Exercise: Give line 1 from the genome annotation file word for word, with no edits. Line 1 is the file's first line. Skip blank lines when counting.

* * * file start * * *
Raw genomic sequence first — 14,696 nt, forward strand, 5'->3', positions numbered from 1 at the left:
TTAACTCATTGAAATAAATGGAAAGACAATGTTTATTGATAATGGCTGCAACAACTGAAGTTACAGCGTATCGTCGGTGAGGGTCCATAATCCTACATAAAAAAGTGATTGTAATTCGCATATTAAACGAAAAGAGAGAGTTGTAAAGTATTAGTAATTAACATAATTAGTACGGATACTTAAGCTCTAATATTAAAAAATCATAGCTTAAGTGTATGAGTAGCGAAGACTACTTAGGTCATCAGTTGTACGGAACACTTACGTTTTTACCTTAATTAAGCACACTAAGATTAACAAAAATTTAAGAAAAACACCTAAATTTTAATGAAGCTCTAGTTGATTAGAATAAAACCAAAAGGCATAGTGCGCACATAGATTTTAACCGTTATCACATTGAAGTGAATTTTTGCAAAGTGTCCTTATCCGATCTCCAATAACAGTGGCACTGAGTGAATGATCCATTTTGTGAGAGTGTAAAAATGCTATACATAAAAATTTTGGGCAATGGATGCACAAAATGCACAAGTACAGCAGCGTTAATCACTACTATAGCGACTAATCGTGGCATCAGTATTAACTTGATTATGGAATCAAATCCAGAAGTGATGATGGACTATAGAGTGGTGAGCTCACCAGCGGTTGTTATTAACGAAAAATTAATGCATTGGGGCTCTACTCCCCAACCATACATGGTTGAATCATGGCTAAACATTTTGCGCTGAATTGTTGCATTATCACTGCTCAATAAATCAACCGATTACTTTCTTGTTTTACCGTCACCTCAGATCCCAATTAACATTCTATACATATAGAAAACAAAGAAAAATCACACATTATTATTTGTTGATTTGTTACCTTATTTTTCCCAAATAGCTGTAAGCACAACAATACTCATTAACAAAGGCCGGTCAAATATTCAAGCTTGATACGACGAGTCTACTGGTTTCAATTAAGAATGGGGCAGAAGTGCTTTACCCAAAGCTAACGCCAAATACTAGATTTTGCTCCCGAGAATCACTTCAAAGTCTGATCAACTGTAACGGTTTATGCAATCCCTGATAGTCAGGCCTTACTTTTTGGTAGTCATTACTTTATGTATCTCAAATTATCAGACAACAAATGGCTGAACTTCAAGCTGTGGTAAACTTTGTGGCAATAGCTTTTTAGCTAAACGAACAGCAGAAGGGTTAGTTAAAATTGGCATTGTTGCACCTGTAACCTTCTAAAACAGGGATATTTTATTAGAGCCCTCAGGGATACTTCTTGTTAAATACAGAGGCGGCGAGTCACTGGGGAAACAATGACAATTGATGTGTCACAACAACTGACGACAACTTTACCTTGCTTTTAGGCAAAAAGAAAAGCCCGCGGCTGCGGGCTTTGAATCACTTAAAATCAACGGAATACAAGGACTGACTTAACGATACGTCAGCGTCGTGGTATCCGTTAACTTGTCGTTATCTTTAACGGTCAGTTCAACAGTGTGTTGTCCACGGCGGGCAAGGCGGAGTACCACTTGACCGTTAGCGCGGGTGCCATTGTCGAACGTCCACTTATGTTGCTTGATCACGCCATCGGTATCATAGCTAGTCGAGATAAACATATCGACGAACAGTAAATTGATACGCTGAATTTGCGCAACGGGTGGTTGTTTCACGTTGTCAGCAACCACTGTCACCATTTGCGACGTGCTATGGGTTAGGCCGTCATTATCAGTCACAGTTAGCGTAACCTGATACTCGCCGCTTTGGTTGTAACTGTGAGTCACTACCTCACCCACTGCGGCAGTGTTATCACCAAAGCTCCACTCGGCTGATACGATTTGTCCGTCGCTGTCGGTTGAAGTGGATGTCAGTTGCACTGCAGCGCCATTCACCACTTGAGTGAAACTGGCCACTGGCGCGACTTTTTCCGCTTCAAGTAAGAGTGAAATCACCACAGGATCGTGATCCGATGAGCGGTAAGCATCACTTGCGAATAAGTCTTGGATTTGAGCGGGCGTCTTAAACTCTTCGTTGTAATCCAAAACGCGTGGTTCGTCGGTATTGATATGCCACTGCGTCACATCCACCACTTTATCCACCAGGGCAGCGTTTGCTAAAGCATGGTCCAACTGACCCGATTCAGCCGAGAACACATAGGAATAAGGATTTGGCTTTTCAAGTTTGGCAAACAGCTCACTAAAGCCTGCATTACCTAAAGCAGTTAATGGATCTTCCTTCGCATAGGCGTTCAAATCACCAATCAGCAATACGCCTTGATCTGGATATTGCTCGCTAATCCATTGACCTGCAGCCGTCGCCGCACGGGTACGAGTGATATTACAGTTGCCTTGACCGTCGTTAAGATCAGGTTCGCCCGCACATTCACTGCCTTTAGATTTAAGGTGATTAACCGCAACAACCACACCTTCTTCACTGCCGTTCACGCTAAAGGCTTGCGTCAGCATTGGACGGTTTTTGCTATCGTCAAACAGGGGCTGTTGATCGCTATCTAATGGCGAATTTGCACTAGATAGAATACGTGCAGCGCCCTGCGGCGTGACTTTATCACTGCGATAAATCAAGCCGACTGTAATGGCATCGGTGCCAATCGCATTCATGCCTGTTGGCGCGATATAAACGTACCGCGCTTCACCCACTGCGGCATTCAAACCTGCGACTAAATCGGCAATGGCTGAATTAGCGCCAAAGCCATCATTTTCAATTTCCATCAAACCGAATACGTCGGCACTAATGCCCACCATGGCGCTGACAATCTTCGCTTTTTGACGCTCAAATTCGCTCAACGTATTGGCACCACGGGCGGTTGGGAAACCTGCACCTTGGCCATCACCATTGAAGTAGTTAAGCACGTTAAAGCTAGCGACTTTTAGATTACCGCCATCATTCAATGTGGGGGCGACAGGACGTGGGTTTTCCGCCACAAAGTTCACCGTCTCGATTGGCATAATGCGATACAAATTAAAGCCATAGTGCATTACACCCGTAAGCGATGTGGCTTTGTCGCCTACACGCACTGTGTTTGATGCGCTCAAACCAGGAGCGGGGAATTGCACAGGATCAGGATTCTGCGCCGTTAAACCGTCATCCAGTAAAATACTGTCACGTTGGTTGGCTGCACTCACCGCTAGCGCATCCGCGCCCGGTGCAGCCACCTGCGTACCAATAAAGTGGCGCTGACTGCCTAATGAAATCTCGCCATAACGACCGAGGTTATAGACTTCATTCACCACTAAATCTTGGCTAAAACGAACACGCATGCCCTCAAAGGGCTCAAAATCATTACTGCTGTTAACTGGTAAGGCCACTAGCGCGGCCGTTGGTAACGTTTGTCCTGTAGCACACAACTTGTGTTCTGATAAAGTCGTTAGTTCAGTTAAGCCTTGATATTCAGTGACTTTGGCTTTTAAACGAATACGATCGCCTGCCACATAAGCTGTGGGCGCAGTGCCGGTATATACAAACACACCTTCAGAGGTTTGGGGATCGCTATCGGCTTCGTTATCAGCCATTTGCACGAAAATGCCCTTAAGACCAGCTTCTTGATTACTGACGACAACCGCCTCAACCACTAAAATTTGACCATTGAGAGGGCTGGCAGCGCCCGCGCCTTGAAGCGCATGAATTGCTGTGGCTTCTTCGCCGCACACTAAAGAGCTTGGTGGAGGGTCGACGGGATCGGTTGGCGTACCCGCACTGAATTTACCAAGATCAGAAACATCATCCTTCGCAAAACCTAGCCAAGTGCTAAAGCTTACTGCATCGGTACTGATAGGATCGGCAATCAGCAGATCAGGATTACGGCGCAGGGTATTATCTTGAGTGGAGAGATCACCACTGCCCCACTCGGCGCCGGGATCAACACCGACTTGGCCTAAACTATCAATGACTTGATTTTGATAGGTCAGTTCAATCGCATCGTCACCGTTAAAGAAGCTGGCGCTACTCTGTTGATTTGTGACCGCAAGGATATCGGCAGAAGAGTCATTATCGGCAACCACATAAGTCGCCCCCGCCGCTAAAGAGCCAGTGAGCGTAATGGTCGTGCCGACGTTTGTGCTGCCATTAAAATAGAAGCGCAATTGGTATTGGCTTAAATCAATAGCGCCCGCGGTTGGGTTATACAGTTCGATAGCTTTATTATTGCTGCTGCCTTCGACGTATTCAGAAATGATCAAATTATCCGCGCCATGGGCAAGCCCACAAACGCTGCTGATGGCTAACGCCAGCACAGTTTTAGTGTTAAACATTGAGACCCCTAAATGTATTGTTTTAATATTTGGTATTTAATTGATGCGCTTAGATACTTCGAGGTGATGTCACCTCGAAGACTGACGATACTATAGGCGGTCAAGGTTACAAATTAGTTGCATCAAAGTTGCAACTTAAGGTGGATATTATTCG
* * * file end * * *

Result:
Raw genomic sequence first — 14,696 nt, forward strand, 5'->3', positions numbered from 1 at the left: